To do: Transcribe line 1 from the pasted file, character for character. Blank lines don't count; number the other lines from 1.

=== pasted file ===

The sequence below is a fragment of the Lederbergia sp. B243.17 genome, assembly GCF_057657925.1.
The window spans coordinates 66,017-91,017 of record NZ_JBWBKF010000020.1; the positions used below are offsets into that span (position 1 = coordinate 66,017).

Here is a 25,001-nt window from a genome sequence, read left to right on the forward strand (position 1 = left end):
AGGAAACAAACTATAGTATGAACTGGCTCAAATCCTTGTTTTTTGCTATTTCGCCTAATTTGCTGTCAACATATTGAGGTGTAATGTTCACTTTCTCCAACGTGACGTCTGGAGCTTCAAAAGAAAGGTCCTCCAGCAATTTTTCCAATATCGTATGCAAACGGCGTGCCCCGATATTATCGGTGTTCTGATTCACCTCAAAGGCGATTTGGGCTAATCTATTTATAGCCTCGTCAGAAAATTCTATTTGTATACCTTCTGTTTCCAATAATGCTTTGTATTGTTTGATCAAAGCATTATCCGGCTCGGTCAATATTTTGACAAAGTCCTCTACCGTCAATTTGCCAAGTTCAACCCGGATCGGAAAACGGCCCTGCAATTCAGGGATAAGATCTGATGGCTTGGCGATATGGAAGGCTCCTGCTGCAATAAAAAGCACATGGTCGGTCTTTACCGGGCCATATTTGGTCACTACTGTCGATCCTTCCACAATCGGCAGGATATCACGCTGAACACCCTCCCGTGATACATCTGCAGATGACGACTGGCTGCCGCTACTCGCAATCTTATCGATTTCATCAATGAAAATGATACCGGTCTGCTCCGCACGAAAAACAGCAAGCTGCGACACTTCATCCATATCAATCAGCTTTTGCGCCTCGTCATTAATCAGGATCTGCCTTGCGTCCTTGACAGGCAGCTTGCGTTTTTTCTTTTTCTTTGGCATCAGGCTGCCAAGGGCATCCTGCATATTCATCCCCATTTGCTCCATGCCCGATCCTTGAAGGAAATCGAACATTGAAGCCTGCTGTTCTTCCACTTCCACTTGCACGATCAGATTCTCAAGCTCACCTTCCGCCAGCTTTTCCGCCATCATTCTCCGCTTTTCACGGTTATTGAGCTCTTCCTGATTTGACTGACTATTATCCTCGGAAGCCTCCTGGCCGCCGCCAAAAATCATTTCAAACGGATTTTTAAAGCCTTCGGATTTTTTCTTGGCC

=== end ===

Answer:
The sequence below is a fragment of the Lederbergia sp. B243.17 genome, assembly GCF_057657925.1.